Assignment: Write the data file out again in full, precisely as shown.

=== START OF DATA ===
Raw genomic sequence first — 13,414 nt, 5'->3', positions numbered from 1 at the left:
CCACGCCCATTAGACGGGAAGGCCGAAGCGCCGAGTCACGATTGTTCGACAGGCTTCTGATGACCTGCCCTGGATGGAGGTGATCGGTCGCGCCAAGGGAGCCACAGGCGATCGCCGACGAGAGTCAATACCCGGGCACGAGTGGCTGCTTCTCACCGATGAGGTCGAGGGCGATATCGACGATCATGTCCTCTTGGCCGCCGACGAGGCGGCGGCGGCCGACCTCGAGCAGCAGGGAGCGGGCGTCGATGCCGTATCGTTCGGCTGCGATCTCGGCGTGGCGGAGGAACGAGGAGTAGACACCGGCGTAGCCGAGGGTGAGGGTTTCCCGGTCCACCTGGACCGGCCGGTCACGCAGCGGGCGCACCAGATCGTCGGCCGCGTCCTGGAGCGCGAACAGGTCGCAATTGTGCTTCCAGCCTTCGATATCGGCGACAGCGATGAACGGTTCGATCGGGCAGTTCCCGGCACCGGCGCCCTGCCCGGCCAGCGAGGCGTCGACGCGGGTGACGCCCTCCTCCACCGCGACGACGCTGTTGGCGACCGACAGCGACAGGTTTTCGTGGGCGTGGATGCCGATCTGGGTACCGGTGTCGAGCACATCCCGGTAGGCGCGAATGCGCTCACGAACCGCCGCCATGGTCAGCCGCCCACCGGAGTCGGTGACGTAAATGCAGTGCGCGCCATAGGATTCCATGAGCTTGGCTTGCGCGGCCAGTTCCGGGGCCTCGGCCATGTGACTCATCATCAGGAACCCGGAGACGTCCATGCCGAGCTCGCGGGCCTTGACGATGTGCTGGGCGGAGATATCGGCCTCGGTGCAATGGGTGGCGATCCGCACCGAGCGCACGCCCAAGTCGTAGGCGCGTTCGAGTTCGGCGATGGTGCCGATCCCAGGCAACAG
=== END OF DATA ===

Raw genomic sequence first — 13,414 nt, 5'->3', positions numbered from 1 at the left:
CCACGCCCATTAGACGGGAAGGCCGAAGCGCCGAGTCACGATTGTTCGACAGGCTTCTGATGACCTGCCCTGGATGGAGGTGATCGGTCGCGCCAAGGGAGCCACAGGCGATCGCCGACGAGAGTCAATACCCGGGCACGAGTGGCTGCTTCTCACCGATGAGGTCGAGGGCGATATCGACGATCATGTCCTCTTGGCCGCCGACGAGGCGGCGGCGGCCGACCTCGAGCAGCAGGGAGCGGGCGTCGATGCCGTATCGTTCGGCTGCGATCTCGGCGTGGCGGAGGAACGAGGAGTAGACACCGGCGTAGCCGAGGGTGAGGGTTTCCCGGTCCACCTGGACCGGCCGGTCACGCAGCGGGCGCACCAGATCGTCGGCCGCGTCCTGGAGCGCGAACAGGTCGCAATTGTGCTTCCAGCCTTCGATATCGGCGACAGCGATGAACGGTTCGATCGGGCAGTTCCCGGCACCGGCGCCCTGCCCGGCCAGCGAGGCGTCGACGCGGGTGACGCCCTCCTCCACCGCGACGACGCTGTTGGCGACCGACAGCGACAGGTTTTCGTGGGCGTGGATGCCGATCTGGGTACCGGTGTCGAGCACATCCCGGTAGGCGCGAATGCGCTCACGAACCGCCGCCATGGTCAGCCGCCCACCGGAGTCGGTGACGTAAATGCAGTGCGCGCCATAGGATTCCATGAGCTTGGCTTGCGCGGCCAGTTCCGGGGCCTCGGCCATGTGACTCATCATCAGGAACCCGGAGACGTCCATGCCGAGCTCGCGGGCCTTGACGATGTGCTGGGCGGAGATATCGGCCTCGGTGCAATGGGTGGCGATCCGCACCGAGCGCACGCCCAAGTCGTAGGCGCGTTCGAGTTCGGCGATGGTGCCGATCCCAGGCAACAG